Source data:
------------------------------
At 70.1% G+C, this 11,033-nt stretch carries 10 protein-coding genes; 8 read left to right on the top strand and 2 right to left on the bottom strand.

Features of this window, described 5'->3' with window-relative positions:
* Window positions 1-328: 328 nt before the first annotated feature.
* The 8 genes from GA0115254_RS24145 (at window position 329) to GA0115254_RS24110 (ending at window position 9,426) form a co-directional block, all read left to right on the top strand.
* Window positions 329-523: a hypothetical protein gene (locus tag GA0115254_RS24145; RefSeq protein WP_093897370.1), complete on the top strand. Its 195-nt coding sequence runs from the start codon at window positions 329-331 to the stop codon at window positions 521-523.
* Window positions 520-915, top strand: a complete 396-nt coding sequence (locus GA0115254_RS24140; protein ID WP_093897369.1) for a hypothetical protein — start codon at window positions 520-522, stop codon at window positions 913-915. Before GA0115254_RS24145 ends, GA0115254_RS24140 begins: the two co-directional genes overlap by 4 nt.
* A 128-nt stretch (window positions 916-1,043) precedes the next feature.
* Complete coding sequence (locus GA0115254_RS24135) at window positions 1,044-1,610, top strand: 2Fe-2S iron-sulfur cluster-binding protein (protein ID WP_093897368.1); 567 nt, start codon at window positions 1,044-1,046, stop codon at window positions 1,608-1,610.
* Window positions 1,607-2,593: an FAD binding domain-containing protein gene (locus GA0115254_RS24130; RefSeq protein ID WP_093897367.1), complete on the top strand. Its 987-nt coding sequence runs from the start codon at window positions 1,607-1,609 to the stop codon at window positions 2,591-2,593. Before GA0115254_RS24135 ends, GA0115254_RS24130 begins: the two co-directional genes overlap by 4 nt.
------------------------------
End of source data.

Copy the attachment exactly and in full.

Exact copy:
At 70.1% G+C, this 11,033-nt stretch carries 10 protein-coding genes; 8 read left to right on the top strand and 2 right to left on the bottom strand.

Features of this window, described 5'->3' with window-relative positions:
* Window positions 1-328: 328 nt before the first annotated feature.
* The 8 genes from GA0115254_RS24145 (at window position 329) to GA0115254_RS24110 (ending at window position 9,426) form a co-directional block, all read left to right on the top strand.
* Window positions 329-523: a hypothetical protein gene (locus tag GA0115254_RS24145; RefSeq protein WP_093897370.1), complete on the top strand. Its 195-nt coding sequence runs from the start codon at window positions 329-331 to the stop codon at window positions 521-523.
* Window positions 520-915, top strand: a complete 396-nt coding sequence (locus GA0115254_RS24140; protein ID WP_093897369.1) for a hypothetical protein — start codon at window positions 520-522, stop codon at window positions 913-915. Before GA0115254_RS24145 ends, GA0115254_RS24140 begins: the two co-directional genes overlap by 4 nt.
* A 128-nt stretch (window positions 916-1,043) precedes the next feature.
* Complete coding sequence (locus GA0115254_RS24135) at window positions 1,044-1,610, top strand: 2Fe-2S iron-sulfur cluster-binding protein (protein ID WP_093897368.1); 567 nt, start codon at window positions 1,044-1,046, stop codon at window positions 1,608-1,610.
* Window positions 1,607-2,593: an FAD binding domain-containing protein gene (locus GA0115254_RS24130; RefSeq protein ID WP_093897367.1), complete on the top strand. Its 987-nt coding sequence runs from the start codon at window positions 1,607-1,609 to the stop codon at window positions 2,591-2,593. Before GA0115254_RS24135 ends, GA0115254_RS24130 begins: the two co-directional genes overlap by 4 nt.